Crowdfund Investing For Dummies
Book image
Explore Book Buy On Amazon

Many new small businesses can’t secure bank loans. That’s always been the case, and it’s become even more difficult since 2008. Banks require security for their loans and, in most cases, want to see two different ways that a business owner can repay them. (They want a backup plan in case Plan A doesn’t pan out — if sales or revenues are lower than expected, for example.)

When you’re starting a new business, you (and your partners, if you have them) invest everything you’ve got — financially, physically, and emotionally — into getting your business off the ground. You may not have a Plan B, which means you may not qualify for a bank loan.

What about venture capital or private equity? Well, if you live in the San Francisco Bay Area; Austin; New York City; Washington, D.C.; or Boston, you may be in luck. High concentrations of private capital investors operate in these areas and are looking for great ideas to invest in.

Geography is on your side because these investors may be looking to invest locally or may simply be more apt to meet with someone whose business is in town (versus halfway across the continent). If you live in Natchitoches, Louisiana, or Arnold, Nebraska, your access to these investors may be more limited.

In addition, if you’re starting or running a company in an industry that isn’t hot or new, you probably won’t grab the attention of private equity firms even if you live in one of the investment hot spots. (Private capital investors generally don’t put money into dry cleaning chains or sports bars unless you have a way to generate 10- or 20-fold returns in less than five years.)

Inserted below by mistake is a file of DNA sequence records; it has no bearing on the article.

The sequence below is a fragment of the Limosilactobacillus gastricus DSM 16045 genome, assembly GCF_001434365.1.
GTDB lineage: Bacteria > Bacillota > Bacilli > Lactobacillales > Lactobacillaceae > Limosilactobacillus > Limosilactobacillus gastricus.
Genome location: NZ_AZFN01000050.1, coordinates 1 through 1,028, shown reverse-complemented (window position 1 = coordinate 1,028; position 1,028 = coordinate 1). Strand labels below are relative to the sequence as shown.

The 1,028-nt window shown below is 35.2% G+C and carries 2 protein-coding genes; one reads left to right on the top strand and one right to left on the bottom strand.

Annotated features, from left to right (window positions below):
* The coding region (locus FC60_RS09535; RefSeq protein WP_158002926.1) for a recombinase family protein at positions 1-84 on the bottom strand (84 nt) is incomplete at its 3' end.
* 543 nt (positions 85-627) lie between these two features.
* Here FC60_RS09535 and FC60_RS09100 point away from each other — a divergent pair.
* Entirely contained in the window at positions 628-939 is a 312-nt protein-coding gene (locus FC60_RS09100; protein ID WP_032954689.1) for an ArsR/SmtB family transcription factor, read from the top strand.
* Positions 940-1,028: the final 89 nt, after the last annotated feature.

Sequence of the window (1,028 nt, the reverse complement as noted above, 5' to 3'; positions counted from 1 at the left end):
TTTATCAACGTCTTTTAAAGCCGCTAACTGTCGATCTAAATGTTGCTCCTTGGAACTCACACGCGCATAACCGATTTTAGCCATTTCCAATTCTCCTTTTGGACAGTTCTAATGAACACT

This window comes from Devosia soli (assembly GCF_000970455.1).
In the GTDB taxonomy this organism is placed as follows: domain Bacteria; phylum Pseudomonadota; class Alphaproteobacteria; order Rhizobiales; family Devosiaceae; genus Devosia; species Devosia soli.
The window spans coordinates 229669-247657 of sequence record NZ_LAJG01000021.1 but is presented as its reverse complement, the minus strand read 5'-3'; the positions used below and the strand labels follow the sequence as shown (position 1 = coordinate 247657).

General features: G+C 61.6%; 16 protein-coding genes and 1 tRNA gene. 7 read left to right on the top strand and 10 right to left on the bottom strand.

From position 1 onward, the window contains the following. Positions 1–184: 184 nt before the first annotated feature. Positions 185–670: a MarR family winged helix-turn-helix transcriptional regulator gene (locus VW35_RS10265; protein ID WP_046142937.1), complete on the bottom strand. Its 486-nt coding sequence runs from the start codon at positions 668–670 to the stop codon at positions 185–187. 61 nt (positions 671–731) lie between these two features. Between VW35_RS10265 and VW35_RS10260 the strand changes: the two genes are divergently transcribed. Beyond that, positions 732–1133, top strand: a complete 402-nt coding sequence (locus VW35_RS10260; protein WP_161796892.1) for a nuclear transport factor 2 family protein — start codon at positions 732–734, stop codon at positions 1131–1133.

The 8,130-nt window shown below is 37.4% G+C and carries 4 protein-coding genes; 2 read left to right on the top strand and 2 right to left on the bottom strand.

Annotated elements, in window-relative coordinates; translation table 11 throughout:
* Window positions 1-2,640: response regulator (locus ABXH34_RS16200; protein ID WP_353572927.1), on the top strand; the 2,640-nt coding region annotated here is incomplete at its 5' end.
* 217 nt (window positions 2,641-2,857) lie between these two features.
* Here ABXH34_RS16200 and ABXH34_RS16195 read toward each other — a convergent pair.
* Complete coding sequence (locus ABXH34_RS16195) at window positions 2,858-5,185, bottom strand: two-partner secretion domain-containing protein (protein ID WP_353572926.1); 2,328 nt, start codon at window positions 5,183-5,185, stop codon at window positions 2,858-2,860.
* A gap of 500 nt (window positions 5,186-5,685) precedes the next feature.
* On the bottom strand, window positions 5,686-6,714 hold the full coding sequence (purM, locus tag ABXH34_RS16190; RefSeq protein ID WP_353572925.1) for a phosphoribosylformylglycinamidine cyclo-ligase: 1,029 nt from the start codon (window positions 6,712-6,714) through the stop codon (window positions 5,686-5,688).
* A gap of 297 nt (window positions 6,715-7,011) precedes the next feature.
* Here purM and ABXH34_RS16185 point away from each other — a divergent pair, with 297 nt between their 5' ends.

And just in case you aren’t discouraged enough, venture capital investors and angel investors are increasingly moving away from what used to be considered “seed-stage investments” and taking a more wait-and-see approach before parting with their money. They now tend to watch an entrepreneur bootstrap his business until he has real deliverables or traction.

For example, they want the entrepreneur to build a prototype, launch the service or product, sign a certain number of customers, or maybe even get to break even on a cash flow basis before they’re willing to invest. If you’ve ever started a business, you know that these milestones are big, and reaching them on your own is no easy task.

If you have a legal and legitimate business or idea, just because you haven’t been able to qualify for traditional financing doesn’t necessarily mean your business or idea can’t work. Turning to crowdfund investing may provide you an opportunity to raise the money you need to get the proof that you can achieve milestones, create a track record, and demonstrate to investors or banks that they should work with you.

About This Article

This article is from the book:

About the book authors:

Sherwood Neiss, Jason W. Best, and Zak Cassady-Dorion are the founders of Startup Exemption (developers of the crowdfund investing framework used in the 2012 JOBS Act). They deeply understand the process, rules, disclosures, and risks of capital formation from both the entrepreneur's and the investor's points of view.

This article can be found in the category: